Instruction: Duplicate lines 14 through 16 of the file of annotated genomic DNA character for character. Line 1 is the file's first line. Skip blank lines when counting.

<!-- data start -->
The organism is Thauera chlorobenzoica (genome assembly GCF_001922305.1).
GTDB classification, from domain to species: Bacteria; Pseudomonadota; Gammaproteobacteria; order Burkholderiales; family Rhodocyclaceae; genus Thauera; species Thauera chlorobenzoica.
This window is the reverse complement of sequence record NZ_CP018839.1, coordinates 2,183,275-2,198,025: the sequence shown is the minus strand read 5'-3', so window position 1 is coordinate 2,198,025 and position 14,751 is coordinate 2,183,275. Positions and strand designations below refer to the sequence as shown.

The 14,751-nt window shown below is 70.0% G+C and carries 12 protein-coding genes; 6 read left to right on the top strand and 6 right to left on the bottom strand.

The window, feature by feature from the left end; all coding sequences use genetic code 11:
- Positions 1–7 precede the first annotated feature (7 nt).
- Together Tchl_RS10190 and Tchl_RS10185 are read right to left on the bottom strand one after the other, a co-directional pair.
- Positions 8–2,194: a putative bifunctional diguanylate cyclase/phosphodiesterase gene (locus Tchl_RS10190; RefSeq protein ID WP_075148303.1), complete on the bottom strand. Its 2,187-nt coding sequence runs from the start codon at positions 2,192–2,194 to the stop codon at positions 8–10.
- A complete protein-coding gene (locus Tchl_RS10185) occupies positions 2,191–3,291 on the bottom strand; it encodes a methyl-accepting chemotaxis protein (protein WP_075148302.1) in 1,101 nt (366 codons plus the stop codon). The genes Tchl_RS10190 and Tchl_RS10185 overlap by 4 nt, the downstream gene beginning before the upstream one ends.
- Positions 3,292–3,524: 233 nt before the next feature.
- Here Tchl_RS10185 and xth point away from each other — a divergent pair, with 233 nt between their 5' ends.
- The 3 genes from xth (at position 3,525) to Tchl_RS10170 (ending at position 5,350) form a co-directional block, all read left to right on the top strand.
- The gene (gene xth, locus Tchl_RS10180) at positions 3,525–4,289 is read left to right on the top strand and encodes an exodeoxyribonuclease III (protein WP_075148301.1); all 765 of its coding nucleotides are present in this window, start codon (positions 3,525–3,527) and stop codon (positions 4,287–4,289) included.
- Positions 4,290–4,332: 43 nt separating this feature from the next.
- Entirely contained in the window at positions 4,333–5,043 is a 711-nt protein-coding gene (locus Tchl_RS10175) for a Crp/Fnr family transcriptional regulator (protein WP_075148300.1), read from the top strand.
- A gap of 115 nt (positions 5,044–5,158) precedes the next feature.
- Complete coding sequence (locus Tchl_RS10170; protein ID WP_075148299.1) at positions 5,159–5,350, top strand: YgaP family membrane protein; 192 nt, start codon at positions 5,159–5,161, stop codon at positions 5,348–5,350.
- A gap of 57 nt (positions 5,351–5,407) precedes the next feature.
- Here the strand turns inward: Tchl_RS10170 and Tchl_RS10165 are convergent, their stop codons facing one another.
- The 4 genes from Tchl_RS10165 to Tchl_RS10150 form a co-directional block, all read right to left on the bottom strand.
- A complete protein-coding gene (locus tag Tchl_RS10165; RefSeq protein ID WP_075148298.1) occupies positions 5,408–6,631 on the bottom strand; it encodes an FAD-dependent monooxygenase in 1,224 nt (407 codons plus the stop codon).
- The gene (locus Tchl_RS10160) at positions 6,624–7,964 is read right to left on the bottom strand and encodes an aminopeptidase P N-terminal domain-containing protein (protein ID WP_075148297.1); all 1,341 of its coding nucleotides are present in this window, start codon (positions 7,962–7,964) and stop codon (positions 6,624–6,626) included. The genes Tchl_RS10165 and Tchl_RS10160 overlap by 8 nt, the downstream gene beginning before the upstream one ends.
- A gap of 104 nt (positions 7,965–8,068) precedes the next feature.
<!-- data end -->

- Positions 4,290–4,332: 43 nt separating this feature from the next.
- Entirely contained in the window at positions 4,333–5,043 is a 711-nt protein-coding gene (locus Tchl_RS10175) for a Crp/Fnr family transcriptional regulator (protein WP_075148300.1), read from the top strand.
- A gap of 115 nt (positions 5,044–5,158) precedes the next feature.